In 1993, I was serving as a youth pastor and Minister of Education in a church in Bowling Green, Kentucky.  A half page mail out crossed my desk in December that captured my attention.  I had no idea, as I was reading the information that this mail out, which could easily have been destined for the circular file, would have such an impact on my own life.

It was an advertisement from the Brotherhood Commission of the SBC for World Changers, a new initiative to involve youth in hands-on missions experience, and to help disciple them in the area of missions education.  World Changers is a “pre-packaged” approach to missions, in which people on the receiving end make all the local arrangements, and youth pastors and leaders in the churches simply sign their kids up, give them some basic training, and get them to the project site.  It’s a real blessing to smaller and medium sized churches that don’t really have the resources to work both ends of the missions experience on their own.  The appeal to me was that it appeared to fill in some of the widening gaps in missions education in Southern Baptist churches no longer using traditional programs like R.A.’s and G.A’s.  It fit well with our church situation, so I signed us up.

We spent the week in Clarksdale, Mississippi, sleeping in air matresses on the floor of a dilapitated dormitory at a junior college, but loving every minute of the experience of being part of crews that were helping families have a better quality of life as a result of having us work on their houses.  The transformation in the 7 students that I brought with me was even more remarkable than the transformation in the homes that were repaired in several Mississippi Delta communities where we worked.  Every student in our group, as well as the adults, felt God’s movement and call upon their lives as a result of this experience. 

Those 7 students returned full of a spiritual renewal and enthusiasm that changed our entire youth ministry, and had an impact on the whole church.  They made people aware of needs within our own community and organized groups to minister to those needs.  Adults as well as other students in the church became involved in short term missions projects that minstered to people both inside and outside of our church.  The spiritual transformation was an exciting development, and the effects of it lasted far longer, and were far more impressive, than anything I’d seen as a result of a youth event previous to this one.  The next summer, we took 32 students and adult chaperones to Savannah, Georgia.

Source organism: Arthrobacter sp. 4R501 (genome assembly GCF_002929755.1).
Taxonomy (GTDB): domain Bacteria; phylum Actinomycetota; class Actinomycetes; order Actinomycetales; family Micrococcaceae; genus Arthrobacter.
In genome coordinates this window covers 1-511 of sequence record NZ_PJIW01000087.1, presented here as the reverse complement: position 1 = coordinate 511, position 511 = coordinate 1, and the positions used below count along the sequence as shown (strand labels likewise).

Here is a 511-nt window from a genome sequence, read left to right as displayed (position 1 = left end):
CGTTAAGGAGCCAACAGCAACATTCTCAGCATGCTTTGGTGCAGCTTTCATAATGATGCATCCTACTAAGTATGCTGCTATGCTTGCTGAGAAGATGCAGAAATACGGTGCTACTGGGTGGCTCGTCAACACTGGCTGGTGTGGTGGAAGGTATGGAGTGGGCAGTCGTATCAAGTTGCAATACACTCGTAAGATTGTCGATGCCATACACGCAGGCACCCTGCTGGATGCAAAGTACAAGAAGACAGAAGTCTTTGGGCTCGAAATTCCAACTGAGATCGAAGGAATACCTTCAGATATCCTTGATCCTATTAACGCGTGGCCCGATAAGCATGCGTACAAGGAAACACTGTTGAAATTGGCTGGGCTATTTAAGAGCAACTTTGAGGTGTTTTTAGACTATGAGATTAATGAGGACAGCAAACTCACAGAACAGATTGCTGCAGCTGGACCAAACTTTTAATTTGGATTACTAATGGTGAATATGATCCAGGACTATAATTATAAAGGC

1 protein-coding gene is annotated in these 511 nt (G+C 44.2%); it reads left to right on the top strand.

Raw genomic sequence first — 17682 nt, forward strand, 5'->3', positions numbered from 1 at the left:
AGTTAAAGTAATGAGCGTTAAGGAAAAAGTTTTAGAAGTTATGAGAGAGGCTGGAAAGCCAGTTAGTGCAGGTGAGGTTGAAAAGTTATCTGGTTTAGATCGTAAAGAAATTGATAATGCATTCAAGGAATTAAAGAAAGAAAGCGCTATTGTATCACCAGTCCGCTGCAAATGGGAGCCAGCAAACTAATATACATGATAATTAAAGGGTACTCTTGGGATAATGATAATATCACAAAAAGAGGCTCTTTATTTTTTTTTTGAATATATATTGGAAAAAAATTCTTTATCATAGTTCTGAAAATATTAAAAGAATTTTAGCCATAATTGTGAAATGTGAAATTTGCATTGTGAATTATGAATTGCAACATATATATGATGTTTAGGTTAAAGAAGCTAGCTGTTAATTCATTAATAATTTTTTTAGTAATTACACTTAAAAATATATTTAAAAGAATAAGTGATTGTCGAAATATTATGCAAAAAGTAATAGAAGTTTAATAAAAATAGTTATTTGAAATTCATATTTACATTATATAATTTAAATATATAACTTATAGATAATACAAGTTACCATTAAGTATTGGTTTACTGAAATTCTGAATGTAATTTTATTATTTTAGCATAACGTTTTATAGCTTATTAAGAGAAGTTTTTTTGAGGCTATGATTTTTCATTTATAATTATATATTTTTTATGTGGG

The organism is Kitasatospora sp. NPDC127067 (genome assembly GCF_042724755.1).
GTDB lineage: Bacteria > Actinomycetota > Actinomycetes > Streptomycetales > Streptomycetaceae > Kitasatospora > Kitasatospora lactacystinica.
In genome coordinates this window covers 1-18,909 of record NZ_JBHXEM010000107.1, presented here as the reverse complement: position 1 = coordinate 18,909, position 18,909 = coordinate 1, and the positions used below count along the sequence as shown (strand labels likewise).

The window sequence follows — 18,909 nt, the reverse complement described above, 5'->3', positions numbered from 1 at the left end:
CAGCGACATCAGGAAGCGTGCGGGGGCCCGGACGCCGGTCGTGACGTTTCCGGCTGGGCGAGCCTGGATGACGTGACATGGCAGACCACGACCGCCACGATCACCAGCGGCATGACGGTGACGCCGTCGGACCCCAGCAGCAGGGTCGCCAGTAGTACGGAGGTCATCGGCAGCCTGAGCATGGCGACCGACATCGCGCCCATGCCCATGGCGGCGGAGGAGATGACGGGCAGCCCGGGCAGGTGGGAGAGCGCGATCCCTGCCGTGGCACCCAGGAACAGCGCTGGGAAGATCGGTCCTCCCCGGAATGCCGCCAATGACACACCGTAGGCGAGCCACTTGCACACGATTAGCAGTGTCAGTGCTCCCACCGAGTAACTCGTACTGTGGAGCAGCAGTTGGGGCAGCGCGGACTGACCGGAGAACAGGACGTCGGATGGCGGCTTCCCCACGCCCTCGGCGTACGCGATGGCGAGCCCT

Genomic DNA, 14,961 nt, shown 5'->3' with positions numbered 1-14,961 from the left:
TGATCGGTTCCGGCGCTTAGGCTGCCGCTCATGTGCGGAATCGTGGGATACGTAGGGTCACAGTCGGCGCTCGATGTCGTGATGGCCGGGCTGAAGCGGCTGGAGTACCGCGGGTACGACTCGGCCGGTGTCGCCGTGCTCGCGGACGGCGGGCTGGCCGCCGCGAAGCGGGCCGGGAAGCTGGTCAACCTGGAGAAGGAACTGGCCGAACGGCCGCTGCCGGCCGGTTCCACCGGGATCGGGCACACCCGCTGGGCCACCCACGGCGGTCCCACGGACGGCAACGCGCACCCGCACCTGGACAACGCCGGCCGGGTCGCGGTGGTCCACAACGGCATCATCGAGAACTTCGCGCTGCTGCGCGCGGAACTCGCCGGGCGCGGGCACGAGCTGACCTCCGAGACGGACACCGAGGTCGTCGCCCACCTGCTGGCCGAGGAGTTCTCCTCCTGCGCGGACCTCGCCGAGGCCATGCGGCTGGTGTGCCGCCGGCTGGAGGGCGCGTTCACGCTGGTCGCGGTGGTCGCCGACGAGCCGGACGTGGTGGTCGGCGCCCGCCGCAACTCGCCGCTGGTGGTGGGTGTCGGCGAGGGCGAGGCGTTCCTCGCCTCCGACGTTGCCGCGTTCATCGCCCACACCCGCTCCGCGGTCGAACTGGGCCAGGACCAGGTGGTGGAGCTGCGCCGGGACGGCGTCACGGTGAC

When I moved to Texas and began teaching Bible in a Christian high school, we used World Changers to help our students get their hours for community service.  The program had the same effect in the student body of the school that it had in the church.  Students committed themselves to mission service, and their spiritual growth and enthusiasm was salt and light to the entire student body.  The lasting effect of their experience was a beacon of light to their fellow students.

In 2000, I started serving as a project coordinator.  For a while, I did two weeks of World Changers every summer, taking my own students as well as coordinating another project.  I’ve been continuously involved in this ministry since 1993, and even though it is primarily aimed at involving students in hands-on missions, it has changed my life.  It has heightened my awareness of the needs of people living around me, has motivated me to action, has inspired me spiritually and it has changed the way I look at missions and ministry.  It has been a lasting and profound impact.

I just returned from yet another project this past weekend, physically exhausted but spiritually exhiliarated.  God moved in a powerful way among the participants, motivating students to make committments to mission service, to rededicate their lives to Christ, and to serve others in Jesus’ name.  Again and again, I heard testimony to what God was doing in the lives of the students and their adult chaperones, and of the lasting effect that participating in this kind of mission service has on both Christian students and adults. Worship was an awesome and inspiring time, during which the focus was on God and his will, and not the music leader or the worship speaker.  I never grow tired of doing this.